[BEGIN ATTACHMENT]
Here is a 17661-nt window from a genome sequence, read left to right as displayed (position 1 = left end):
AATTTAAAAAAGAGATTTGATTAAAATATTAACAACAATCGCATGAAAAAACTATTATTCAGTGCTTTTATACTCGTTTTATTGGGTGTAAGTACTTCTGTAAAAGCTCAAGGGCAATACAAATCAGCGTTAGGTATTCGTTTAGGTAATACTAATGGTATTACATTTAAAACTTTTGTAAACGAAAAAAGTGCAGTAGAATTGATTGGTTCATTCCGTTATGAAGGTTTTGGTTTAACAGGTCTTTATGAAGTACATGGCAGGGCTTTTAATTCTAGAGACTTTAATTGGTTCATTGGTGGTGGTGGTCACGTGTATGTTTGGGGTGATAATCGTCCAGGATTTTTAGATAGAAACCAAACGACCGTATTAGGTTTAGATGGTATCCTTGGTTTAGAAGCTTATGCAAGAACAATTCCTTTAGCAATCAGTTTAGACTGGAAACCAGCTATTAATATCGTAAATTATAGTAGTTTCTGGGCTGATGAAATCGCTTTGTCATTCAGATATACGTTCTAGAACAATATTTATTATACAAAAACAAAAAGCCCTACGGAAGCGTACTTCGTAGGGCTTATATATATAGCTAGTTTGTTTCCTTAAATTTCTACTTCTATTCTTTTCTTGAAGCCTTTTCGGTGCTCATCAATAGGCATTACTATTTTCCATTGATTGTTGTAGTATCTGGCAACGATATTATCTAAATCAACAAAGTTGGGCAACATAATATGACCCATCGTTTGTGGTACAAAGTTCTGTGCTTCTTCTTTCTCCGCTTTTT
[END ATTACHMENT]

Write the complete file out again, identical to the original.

Here is a 17661-nt window from a genome sequence, read left to right as displayed (position 1 = left end):
AATTTAAAAAAGAGATTTGATTAAAATATTAACAACAATCGCATGAAAAAACTATTATTCAGTGCTTTTATACTCGTTTTATTGGGTGTAAGTACTTCTGTAAAAGCTCAAGGGCAATACAAATCAGCGTTAGGTATTCGTTTAGGTAATACTAATGGTATTACATTTAAAACTTTTGTAAACGAAAAAAGTGCAGTAGAATTGATTGGTTCATTCCGTTATGAAGGTTTTGGTTTAACAGGTCTTTATGAAGTACATGGCAGGGCTTTTAATTCTAGAGACTTTAATTGGTTCATTGGTGGTGGTGGTCACGTGTATGTTTGGGGTGATAATCGTCCAGGATTTTTAGATAGAAACCAAACGACCGTATTAGGTTTAGATGGTATCCTTGGTTTAGAAGCTTATGCAAGAACAATTCCTTTAGCAATCAGTTTAGACTGGAAACCAGCTATTAATATCGTAAATTATAGTAGTTTCTGGGCTGATGAAATCGCTTTGTCATTCAGATATACGTTCTAGAACAATATTTATTATACAAAAACAAAAAGCCCTACGGAAGCGTACTTCGTAGGGCTTATATATATAGCTAGTTTGTTTCCTTAAATTTCTACTTCTATTCTTTTCTTGAAGCCTTTTCGGTGCTCATCAATAGGCATTACTATTTTCCATTGATTGTTGTAGTATCTGGCAACGATATTATCTAAATCAACAAAGTTGGGCAACATAATATGACCCATCGTTTGTGGTACAAAGTTCTGTGCTTCTTCTTTCTCCGCTTTTT